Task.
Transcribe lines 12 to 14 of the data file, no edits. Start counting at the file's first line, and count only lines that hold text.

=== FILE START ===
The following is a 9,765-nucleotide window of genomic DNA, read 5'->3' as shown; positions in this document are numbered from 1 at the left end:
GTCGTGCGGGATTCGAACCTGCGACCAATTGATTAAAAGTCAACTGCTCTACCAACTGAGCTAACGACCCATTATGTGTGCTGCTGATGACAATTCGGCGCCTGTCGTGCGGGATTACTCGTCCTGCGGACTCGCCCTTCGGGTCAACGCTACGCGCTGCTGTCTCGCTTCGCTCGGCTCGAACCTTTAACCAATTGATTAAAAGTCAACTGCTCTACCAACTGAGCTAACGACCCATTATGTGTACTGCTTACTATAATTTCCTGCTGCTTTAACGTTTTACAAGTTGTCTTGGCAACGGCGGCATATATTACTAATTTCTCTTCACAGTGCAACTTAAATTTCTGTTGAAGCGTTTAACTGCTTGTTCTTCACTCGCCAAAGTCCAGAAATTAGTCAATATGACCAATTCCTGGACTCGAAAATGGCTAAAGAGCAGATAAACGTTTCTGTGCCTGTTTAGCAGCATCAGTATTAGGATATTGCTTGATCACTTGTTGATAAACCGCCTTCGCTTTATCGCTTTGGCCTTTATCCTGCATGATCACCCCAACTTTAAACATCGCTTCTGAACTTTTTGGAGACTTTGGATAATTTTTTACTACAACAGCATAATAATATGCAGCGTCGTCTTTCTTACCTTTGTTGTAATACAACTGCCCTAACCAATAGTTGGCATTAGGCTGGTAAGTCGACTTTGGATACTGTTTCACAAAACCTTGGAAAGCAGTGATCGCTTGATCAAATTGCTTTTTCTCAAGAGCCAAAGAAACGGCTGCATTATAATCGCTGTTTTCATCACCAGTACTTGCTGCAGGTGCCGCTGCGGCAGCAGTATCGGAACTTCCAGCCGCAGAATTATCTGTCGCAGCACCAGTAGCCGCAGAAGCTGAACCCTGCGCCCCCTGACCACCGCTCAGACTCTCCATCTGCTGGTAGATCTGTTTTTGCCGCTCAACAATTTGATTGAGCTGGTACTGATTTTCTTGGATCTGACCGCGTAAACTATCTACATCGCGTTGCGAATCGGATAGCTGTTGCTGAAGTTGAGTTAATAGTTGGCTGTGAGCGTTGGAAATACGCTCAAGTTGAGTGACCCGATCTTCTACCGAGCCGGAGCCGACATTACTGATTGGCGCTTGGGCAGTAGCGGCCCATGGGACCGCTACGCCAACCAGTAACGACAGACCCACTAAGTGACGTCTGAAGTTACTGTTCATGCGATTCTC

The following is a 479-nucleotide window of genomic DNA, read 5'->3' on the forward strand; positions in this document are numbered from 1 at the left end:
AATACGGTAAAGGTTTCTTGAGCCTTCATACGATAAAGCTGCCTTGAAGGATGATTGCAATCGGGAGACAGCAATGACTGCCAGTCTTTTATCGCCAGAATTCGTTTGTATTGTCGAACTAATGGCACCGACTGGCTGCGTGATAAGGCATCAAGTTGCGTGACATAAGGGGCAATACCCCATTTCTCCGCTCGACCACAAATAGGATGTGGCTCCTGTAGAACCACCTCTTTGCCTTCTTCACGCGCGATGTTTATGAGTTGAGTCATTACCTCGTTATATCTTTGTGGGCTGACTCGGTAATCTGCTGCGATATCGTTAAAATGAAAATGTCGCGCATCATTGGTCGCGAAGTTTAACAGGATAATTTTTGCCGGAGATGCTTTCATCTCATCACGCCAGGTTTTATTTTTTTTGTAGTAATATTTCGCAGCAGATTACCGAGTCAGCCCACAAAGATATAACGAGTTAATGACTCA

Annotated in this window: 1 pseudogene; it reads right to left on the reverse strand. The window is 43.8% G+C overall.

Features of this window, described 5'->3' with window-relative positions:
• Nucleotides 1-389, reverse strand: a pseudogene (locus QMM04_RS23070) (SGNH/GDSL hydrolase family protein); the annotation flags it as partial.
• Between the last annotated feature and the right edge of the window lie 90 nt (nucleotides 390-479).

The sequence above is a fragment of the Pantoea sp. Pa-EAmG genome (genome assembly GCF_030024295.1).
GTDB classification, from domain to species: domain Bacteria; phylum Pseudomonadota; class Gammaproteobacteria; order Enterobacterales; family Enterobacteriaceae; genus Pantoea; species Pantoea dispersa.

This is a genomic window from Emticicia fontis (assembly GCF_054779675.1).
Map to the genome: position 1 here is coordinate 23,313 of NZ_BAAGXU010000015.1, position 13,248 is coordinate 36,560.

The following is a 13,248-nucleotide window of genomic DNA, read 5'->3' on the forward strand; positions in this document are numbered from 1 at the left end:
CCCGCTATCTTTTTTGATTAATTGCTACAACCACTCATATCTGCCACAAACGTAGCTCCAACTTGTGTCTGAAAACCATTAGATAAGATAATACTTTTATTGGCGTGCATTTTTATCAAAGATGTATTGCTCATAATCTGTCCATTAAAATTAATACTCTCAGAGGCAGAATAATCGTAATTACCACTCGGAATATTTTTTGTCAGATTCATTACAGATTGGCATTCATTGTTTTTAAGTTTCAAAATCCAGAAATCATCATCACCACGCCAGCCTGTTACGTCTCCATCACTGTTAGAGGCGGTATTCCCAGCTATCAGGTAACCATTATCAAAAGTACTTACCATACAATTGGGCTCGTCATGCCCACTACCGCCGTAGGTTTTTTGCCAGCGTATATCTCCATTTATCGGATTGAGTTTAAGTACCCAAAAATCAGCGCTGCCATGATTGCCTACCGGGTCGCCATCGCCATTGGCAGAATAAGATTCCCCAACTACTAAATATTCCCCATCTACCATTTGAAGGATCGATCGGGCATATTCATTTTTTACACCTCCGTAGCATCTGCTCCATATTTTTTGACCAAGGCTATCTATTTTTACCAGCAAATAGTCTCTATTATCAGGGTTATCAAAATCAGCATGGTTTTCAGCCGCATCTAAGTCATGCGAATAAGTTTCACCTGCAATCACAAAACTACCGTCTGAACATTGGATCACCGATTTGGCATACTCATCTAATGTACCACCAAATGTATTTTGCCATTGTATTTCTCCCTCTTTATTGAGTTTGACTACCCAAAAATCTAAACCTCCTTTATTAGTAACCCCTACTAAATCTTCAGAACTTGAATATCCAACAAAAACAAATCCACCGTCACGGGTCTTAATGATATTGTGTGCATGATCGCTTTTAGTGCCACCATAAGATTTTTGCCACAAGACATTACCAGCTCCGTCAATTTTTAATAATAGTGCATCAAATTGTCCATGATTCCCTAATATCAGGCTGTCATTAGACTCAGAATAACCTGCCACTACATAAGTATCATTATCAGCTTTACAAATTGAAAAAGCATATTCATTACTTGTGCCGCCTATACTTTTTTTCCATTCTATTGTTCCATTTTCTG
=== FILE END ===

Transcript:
Map to the genome: position 1 here is coordinate 23,313 of NZ_BAAGXU010000015.1, position 13,248 is coordinate 36,560.

The following is a 13,248-nucleotide window of genomic DNA, read 5'->3' on the forward strand; positions in this document are numbered from 1 at the left end:
CCCGCTATCTTTTTTGATTAATTGCTACAACCACTCATATCTGCCACAAACGTAGCTCCAACTTGTGTCTGAAAACCATTAGATAAGATAATACTTTTATTGGCGTGCATTTTTATCAAAGATGTATTGCTCATAATCTGTCCATTAAAATTAATACTCTCAGAGGCAGAATAATCGTAATTACCACTCGGAATATTTTTTGTCAGATTCATTACAGATTGGCATTCATTGTTTTTAAGTTTCAAAATCCAGAAATCATCATCACCACGCCAGCCTGTTACGTCTCCATCACTGTTAGAGGCGGTATTCCCAGCTATCAGGTAACCATTATCAAAAGTACTTACCATACAATTGGGCTCGTCATGCCCACTACCGCCGTAGGTTTTTTGCCAGCGTATATCTCCATTTATCGGATTGAGTTTAAGTACCCAAAAATCAGCGCTGCCATGATTGCCTACCGGGTCGCCATCGCCATTGGCAGAATAAGATTCCCCAACTACTAAATATTCCCCATCTACCATTTGAAGGATCGATCGGGCATATTCATTTTTTACACCTCCGTAGCATCTGCTCCATATTTTTTGACCAAGGCTATCTATTTTTACCAGCAAATAGTCTCTATTATCAGGGTTATCAAAATCAGCATGGTTTTCAGCCGCATCTAAGTCATGCGAATAAGTTTCACCTGCAATCACAAAACTACCGTCTGAACATTGGATCACCGATTTGGCATACTCATCTAATGTACCACCAAATGTATTTTGCCATTGTATTTCTCCCTCTTTATTGAGTTTGACTACCCAAAAATCTAAACCTCCTTTATTAGTAACCCCTACTAAATCTTCAGAACTTGAATATCCAACAAAAACAAATCCACCGTCACGGGTCTTAATGATATTGTGTGCATGATCGCTTTTAGTGCCACCATAAGATTTTTGCCACAAGACATTACCAGCTCCGTCAATTTTTAATAATAGTGCATCAAATTGTCCATGATTCCCTAATATCAGGCTGTCATTAGACTCAGAATAACCTGCCACTACATAAGTATCATTATCAGCTTTACAAATTGAAAAAGCATATTCATTACTTGTGCCGCCTATACTTTTTTTCCATTCTATTGTTCCATTTTCTG